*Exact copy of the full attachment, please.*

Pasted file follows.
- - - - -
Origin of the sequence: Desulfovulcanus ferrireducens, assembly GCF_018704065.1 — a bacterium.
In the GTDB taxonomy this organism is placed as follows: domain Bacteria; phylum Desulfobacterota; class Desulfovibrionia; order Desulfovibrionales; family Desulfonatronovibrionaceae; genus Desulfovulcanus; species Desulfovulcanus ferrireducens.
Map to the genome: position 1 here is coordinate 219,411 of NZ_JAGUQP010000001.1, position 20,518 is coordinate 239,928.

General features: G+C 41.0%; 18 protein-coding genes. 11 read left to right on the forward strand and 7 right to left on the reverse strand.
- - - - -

Origin of the sequence: Desulfovulcanus ferrireducens, assembly GCF_018704065.1 — a bacterium.
In the GTDB taxonomy this organism is placed as follows: domain Bacteria; phylum Desulfobacterota; class Desulfovibrionia; order Desulfovibrionales; family Desulfonatronovibrionaceae; genus Desulfovulcanus; species Desulfovulcanus ferrireducens.
Map to the genome: position 1 here is coordinate 219,411 of NZ_JAGUQP010000001.1, position 20,518 is coordinate 239,928.

General features: G+C 41.0%; 18 protein-coding genes. 11 read left to right on the forward strand and 7 right to left on the reverse strand.